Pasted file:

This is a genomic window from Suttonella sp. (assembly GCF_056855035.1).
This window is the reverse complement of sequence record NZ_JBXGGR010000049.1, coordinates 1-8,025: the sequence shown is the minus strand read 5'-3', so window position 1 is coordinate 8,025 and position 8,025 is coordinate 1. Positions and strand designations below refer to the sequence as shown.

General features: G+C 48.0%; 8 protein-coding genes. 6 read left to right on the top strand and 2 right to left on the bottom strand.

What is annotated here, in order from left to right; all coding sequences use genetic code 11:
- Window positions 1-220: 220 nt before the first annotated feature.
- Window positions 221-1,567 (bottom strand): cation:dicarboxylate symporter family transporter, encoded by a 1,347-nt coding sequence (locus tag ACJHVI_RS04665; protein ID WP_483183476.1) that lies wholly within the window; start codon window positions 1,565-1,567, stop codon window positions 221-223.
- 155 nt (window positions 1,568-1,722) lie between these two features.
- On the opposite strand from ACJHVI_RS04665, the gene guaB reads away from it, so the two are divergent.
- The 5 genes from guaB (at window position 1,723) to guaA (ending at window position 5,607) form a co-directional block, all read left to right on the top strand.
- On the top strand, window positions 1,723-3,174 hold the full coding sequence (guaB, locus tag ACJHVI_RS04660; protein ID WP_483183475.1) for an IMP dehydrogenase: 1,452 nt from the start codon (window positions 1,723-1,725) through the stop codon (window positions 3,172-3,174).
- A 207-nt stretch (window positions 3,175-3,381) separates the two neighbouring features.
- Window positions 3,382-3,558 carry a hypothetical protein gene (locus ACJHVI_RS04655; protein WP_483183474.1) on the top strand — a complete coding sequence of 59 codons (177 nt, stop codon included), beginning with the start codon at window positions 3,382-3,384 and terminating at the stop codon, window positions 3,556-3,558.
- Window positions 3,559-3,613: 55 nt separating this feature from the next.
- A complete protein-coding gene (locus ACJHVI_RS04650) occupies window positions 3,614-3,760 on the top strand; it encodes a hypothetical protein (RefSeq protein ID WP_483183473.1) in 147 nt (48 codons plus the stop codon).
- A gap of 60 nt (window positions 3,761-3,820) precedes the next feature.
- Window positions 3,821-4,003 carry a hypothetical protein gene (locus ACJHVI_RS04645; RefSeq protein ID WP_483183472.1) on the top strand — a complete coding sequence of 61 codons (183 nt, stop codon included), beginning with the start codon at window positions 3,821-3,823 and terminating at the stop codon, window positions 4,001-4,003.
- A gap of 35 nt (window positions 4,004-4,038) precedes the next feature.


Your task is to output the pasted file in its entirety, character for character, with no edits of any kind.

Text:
This is a genomic window from Suttonella sp. (assembly GCF_056855035.1).
This window is the reverse complement of sequence record NZ_JBXGGR010000049.1, coordinates 1-8,025: the sequence shown is the minus strand read 5'-3', so window position 1 is coordinate 8,025 and position 8,025 is coordinate 1. Positions and strand designations below refer to the sequence as shown.

General features: G+C 48.0%; 8 protein-coding genes. 6 read left to right on the top strand and 2 right to left on the bottom strand.

What is annotated here, in order from left to right; all coding sequences use genetic code 11:
- Window positions 1-220: 220 nt before the first annotated feature.
- Window positions 221-1,567 (bottom strand): cation:dicarboxylate symporter family transporter, encoded by a 1,347-nt coding sequence (locus tag ACJHVI_RS04665; protein ID WP_483183476.1) that lies wholly within the window; start codon window positions 1,565-1,567, stop codon window positions 221-223.
- 155 nt (window positions 1,568-1,722) lie between these two features.
- On the opposite strand from ACJHVI_RS04665, the gene guaB reads away from it, so the two are divergent.
- The 5 genes from guaB (at window position 1,723) to guaA (ending at window position 5,607) form a co-directional block, all read left to right on the top strand.
- On the top strand, window positions 1,723-3,174 hold the full coding sequence (guaB, locus tag ACJHVI_RS04660; protein ID WP_483183475.1) for an IMP dehydrogenase: 1,452 nt from the start codon (window positions 1,723-1,725) through the stop codon (window positions 3,172-3,174).
- A 207-nt stretch (window positions 3,175-3,381) separates the two neighbouring features.
- Window positions 3,382-3,558 carry a hypothetical protein gene (locus ACJHVI_RS04655; protein WP_483183474.1) on the top strand — a complete coding sequence of 59 codons (177 nt, stop codon included), beginning with the start codon at window positions 3,382-3,384 and terminating at the stop codon, window positions 3,556-3,558.
- Window positions 3,559-3,613: 55 nt separating this feature from the next.
- A complete protein-coding gene (locus ACJHVI_RS04650) occupies window positions 3,614-3,760 on the top strand; it encodes a hypothetical protein (RefSeq protein ID WP_483183473.1) in 147 nt (48 codons plus the stop codon).
- A gap of 60 nt (window positions 3,761-3,820) precedes the next feature.
- Window positions 3,821-4,003 carry a hypothetical protein gene (locus ACJHVI_RS04645; RefSeq protein ID WP_483183472.1) on the top strand — a complete coding sequence of 61 codons (183 nt, stop codon included), beginning with the start codon at window positions 3,821-3,823 and terminating at the stop codon, window positions 4,001-4,003.
- A gap of 35 nt (window positions 4,004-4,038) precedes the next feature.